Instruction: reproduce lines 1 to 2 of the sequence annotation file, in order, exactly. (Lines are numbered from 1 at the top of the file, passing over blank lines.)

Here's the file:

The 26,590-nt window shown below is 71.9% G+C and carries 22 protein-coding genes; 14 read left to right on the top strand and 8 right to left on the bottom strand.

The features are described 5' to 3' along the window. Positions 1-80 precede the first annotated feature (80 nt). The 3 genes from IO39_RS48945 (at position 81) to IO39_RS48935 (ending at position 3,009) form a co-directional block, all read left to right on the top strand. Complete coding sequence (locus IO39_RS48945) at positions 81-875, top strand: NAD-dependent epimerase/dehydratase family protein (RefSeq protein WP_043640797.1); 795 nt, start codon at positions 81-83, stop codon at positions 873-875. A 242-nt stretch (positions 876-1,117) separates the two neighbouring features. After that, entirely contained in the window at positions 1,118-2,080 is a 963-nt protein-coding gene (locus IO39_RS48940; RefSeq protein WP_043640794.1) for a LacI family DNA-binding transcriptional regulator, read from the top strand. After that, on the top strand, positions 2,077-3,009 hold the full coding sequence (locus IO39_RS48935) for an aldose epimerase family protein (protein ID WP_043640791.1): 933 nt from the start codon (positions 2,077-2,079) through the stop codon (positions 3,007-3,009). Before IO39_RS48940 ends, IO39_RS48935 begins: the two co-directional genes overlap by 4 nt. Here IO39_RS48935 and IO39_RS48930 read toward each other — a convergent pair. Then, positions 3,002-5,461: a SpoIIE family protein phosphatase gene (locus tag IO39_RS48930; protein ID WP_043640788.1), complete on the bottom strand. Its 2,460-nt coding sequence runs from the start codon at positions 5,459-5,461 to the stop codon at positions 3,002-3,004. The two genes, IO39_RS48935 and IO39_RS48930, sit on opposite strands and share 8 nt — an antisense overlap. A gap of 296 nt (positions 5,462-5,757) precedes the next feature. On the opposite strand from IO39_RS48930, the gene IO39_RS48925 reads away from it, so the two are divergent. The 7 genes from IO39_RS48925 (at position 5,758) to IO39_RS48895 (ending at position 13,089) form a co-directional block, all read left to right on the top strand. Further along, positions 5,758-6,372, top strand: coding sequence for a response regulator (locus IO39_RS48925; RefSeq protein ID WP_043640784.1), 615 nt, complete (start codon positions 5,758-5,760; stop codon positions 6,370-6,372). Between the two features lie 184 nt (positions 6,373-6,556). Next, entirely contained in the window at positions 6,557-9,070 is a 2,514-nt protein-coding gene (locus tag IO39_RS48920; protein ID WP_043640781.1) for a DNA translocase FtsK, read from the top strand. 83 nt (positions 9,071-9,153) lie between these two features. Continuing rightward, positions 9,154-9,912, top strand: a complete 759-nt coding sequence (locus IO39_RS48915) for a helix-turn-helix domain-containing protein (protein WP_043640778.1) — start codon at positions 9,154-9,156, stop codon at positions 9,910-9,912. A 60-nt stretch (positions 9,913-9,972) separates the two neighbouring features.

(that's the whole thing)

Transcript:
The 26,590-nt window shown below is 71.9% G+C and carries 22 protein-coding genes; 14 read left to right on the top strand and 8 right to left on the bottom strand.

The features are described 5' to 3' along the window. Positions 1-80 precede the first annotated feature (80 nt). The 3 genes from IO39_RS48945 (at position 81) to IO39_RS48935 (ending at position 3,009) form a co-directional block, all read left to right on the top strand. Complete coding sequence (locus IO39_RS48945) at positions 81-875, top strand: NAD-dependent epimerase/dehydratase family protein (RefSeq protein WP_043640797.1); 795 nt, start codon at positions 81-83, stop codon at positions 873-875. A 242-nt stretch (positions 876-1,117) separates the two neighbouring features. After that, entirely contained in the window at positions 1,118-2,080 is a 963-nt protein-coding gene (locus IO39_RS48940; RefSeq protein WP_043640794.1) for a LacI family DNA-binding transcriptional regulator, read from the top strand. After that, on the top strand, positions 2,077-3,009 hold the full coding sequence (locus IO39_RS48935) for an aldose epimerase family protein (protein ID WP_043640791.1): 933 nt from the start codon (positions 2,077-2,079) through the stop codon (positions 3,007-3,009). Before IO39_RS48940 ends, IO39_RS48935 begins: the two co-directional genes overlap by 4 nt. Here IO39_RS48935 and IO39_RS48930 read toward each other — a convergent pair. Then, positions 3,002-5,461: a SpoIIE family protein phosphatase gene (locus tag IO39_RS48930; protein ID WP_043640788.1), complete on the bottom strand. Its 2,460-nt coding sequence runs from the start codon at positions 5,459-5,461 to the stop codon at positions 3,002-3,004. The two genes, IO39_RS48935 and IO39_RS48930, sit on opposite strands and share 8 nt — an antisense overlap. A gap of 296 nt (positions 5,462-5,757) precedes the next feature. On the opposite strand from IO39_RS48930, the gene IO39_RS48925 reads away from it, so the two are divergent. The 7 genes from IO39_RS48925 (at position 5,758) to IO39_RS48895 (ending at position 13,089) form a co-directional block, all read left to right on the top strand. Further along, positions 5,758-6,372, top strand: coding sequence for a response regulator (locus IO39_RS48925; RefSeq protein ID WP_043640784.1), 615 nt, complete (start codon positions 5,758-5,760; stop codon positions 6,370-6,372). Between the two features lie 184 nt (positions 6,373-6,556). Next, entirely contained in the window at positions 6,557-9,070 is a 2,514-nt protein-coding gene (locus tag IO39_RS48920; protein ID WP_043640781.1) for a DNA translocase FtsK, read from the top strand. 83 nt (positions 9,071-9,153) lie between these two features. Continuing rightward, positions 9,154-9,912, top strand: a complete 759-nt coding sequence (locus IO39_RS48915) for a helix-turn-helix domain-containing protein (protein WP_043640778.1) — start codon at positions 9,154-9,156, stop codon at positions 9,910-9,912. A 60-nt stretch (positions 9,913-9,972) separates the two neighbouring features.